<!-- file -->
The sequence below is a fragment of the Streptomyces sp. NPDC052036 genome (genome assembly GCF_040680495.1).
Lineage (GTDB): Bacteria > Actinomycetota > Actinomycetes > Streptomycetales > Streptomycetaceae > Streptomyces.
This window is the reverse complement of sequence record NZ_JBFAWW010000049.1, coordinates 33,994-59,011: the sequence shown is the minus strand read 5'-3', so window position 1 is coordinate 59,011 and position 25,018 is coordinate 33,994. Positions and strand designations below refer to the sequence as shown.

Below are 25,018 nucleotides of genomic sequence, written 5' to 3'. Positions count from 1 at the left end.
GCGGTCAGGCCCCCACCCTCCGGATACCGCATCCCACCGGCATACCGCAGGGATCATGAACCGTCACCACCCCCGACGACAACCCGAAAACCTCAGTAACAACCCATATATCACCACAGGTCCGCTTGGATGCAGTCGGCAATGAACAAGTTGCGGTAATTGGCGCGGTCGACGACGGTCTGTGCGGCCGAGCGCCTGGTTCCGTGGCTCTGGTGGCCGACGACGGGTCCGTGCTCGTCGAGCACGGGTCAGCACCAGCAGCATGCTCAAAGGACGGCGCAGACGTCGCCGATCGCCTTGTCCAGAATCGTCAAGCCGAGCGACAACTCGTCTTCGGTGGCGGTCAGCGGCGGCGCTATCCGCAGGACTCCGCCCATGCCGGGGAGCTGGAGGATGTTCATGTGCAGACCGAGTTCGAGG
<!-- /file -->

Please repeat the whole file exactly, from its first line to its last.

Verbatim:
The sequence below is a fragment of the Streptomyces sp. NPDC052036 genome (genome assembly GCF_040680495.1).
Lineage (GTDB): Bacteria > Actinomycetota > Actinomycetes > Streptomycetales > Streptomycetaceae > Streptomyces.
This window is the reverse complement of sequence record NZ_JBFAWW010000049.1, coordinates 33,994-59,011: the sequence shown is the minus strand read 5'-3', so window position 1 is coordinate 59,011 and position 25,018 is coordinate 33,994. Positions and strand designations below refer to the sequence as shown.

Below are 25,018 nucleotides of genomic sequence, written 5' to 3'. Positions count from 1 at the left end.
GCGGTCAGGCCCCCACCCTCCGGATACCGCATCCCACCGGCATACCGCAGGGATCATGAACCGTCACCACCCCCGACGACAACCCGAAAACCTCAGTAACAACCCATATATCACCACAGGTCCGCTTGGATGCAGTCGGCAATGAACAAGTTGCGGTAATTGGCGCGGTCGACGACGGTCTGTGCGGCCGAGCGCCTGGTTCCGTGGCTCTGGTGGCCGACGACGGGTCCGTGCTCGTCGAGCACGGGTCAGCACCAGCAGCATGCTCAAAGGACGGCGCAGACGTCGCCGATCGCCTTGTCCAGAATCGTCAAGCCGAGCGACAACTCGTCTTCGGTGGCGGTCAGCGGCGGCGCTATCCGCAGGACTCCGCCCATGCCGGGGAGCTGGAGGATGTTCATGTGCAGACCGAGTTCGAGG